Group learning strategies

In turning now to a discussion of learning strategies. we focus on the findings that are most directly related to the epistemology of group learning.

Action/reflection cycles
Most cases provide rich description of action/reflection cycles, although in three cases the rhythm of the action/reflection is different from what the group initiator anticipated. In these cases, groups stayed in a prolonged period of action before reflecting on what could be learned from their actions. Two of these (Smith 1995; Traylen 1994) were composed of community women for whom reflection was less comfortable than action; the third was a group of university faculty and administrators whose project began as a co-operative inquiry but soon evolved more into the shape of action research (Yorks 1995). Cases that did not show much reflection describe workplace teams (Gavan 1996; John 1995).

Finding meaning, not forcing it

Various strategies for taking a group outside analytic modes of knowing stimulated group learning. Some established norms of story-telling (Smith 1995; Treleaven 1994), some created experiential exercises (Marsick 1990; Reason 1988; Zelman 1995) or captured their learning through art and metaphor (Bray 1995; Gerdau 1995). In other cases, groups discovered that important insights grew from getting 'off task,' that is, engaging in associational thinking that on the surface seemed not to be moving their agendas forward (Kasl, Dechant and Marsick 1993; Kasl, Marsick and Dechant in press; Marsick 1990).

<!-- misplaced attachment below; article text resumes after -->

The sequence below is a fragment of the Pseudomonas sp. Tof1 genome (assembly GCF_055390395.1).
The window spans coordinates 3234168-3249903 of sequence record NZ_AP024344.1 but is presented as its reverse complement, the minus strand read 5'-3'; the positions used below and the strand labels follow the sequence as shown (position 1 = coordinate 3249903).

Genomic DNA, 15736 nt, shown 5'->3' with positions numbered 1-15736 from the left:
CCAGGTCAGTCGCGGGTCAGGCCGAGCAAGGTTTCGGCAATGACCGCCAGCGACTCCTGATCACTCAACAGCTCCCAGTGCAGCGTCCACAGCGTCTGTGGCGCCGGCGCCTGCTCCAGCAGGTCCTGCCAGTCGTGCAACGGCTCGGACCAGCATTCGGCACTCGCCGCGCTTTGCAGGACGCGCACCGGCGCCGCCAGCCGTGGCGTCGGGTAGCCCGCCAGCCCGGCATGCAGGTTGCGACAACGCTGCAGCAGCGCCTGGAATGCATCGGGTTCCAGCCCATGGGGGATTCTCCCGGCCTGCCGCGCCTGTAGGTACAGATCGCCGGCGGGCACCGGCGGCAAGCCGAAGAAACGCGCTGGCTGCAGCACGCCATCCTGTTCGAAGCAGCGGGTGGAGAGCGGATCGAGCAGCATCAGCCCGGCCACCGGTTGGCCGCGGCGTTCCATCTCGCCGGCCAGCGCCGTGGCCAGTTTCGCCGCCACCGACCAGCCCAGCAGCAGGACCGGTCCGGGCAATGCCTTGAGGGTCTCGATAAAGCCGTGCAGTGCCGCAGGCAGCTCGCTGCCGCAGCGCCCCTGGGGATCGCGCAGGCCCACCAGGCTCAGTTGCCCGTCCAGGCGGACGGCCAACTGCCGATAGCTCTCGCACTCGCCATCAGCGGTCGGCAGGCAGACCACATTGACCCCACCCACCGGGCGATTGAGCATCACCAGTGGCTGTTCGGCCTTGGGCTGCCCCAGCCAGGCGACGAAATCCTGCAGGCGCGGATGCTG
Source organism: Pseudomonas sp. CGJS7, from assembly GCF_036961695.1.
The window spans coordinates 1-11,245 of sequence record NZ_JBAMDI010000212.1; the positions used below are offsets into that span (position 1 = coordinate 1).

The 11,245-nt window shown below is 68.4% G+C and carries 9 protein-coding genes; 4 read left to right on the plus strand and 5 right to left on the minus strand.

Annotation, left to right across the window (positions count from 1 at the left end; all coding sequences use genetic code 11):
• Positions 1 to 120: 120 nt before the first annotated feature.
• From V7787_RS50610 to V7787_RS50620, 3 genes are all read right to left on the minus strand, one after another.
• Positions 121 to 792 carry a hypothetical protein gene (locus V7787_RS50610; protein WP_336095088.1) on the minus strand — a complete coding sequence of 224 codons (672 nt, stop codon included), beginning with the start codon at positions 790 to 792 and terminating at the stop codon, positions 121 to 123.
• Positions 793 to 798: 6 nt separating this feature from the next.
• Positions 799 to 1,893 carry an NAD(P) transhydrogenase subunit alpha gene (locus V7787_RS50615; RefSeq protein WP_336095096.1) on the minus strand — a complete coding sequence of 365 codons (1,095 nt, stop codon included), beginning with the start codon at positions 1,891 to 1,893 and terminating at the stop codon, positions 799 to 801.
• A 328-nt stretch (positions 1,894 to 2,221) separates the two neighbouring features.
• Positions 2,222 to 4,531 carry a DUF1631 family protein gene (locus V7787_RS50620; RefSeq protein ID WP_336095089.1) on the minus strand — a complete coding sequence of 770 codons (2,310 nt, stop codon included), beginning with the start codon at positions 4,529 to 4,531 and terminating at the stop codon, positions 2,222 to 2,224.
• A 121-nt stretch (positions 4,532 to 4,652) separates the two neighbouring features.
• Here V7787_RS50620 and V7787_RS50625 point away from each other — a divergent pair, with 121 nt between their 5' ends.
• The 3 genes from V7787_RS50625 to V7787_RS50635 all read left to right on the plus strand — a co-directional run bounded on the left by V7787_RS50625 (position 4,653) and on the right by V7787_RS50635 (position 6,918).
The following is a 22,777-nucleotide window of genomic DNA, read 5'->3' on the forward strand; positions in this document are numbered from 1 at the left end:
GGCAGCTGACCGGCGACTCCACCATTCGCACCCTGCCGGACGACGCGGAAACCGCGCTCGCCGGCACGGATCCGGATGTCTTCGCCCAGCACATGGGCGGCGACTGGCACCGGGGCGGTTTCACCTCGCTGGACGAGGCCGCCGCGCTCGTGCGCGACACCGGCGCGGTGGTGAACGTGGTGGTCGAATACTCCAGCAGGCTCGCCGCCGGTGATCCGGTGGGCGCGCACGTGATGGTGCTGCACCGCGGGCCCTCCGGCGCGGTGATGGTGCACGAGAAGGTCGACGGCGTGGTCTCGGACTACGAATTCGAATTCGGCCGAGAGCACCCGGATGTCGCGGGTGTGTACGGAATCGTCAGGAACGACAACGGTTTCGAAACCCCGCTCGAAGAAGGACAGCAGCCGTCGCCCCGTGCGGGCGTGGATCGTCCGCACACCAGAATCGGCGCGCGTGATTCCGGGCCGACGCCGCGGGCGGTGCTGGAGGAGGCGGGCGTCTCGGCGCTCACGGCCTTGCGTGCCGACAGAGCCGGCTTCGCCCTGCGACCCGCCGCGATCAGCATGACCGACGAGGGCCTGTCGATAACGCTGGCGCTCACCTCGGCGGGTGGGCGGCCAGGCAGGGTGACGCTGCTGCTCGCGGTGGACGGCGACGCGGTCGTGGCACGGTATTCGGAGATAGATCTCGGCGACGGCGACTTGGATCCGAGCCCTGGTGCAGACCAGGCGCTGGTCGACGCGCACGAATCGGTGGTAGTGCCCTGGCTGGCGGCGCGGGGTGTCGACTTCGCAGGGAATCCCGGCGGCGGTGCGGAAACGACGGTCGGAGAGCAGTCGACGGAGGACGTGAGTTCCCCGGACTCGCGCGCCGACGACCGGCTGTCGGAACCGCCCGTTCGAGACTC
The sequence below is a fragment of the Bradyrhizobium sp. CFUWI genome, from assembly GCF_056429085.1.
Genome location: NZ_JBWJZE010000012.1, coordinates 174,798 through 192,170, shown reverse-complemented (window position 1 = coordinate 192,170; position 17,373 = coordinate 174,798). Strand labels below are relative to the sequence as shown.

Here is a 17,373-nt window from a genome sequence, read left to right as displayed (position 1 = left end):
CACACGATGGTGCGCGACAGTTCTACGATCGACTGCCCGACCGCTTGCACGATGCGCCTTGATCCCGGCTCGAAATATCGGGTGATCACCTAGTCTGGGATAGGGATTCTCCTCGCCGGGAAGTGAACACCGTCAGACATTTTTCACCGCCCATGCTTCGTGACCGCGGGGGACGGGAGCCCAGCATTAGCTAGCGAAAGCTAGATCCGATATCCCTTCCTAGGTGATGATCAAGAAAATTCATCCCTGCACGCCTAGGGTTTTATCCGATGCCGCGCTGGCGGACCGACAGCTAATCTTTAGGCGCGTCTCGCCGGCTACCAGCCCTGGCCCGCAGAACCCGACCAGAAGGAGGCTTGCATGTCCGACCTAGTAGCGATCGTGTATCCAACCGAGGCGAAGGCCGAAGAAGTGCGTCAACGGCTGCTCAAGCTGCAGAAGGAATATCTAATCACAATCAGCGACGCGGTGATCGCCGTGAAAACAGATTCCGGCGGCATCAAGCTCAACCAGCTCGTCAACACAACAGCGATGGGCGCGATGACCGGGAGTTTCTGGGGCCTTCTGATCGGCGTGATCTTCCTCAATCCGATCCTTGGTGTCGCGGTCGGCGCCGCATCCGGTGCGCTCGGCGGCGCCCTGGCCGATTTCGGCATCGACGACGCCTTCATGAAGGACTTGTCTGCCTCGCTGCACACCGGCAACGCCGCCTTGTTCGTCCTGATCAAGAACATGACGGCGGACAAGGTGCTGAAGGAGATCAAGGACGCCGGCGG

Keeping faith in the midst of chaos and ambiguity
Closely related to a group's capacity to appreciate the value of associational thinking is its understanding that chaos and ambiguity are intrinsic to generative learning. Premature attempts to impose order or analytic clarity can prevent the group from breaking out of limited perspectives. This capacity is much more readily achieved in collaborative/co-operative inquiry groups than in organisational work teams. Groups perceive that their managers are more interested in timely results than in generative ideas (Brooks 1994; John 1995); the nature of the problem itself channels members into routinised ways of thinking that hamper out-of-the-box thinking (Gavan 1996); group members may find it difficult to step outside a results orientation long enough to learn outside existing frames of reference, even if they are told that they can do so (Marsick 1990).

Going public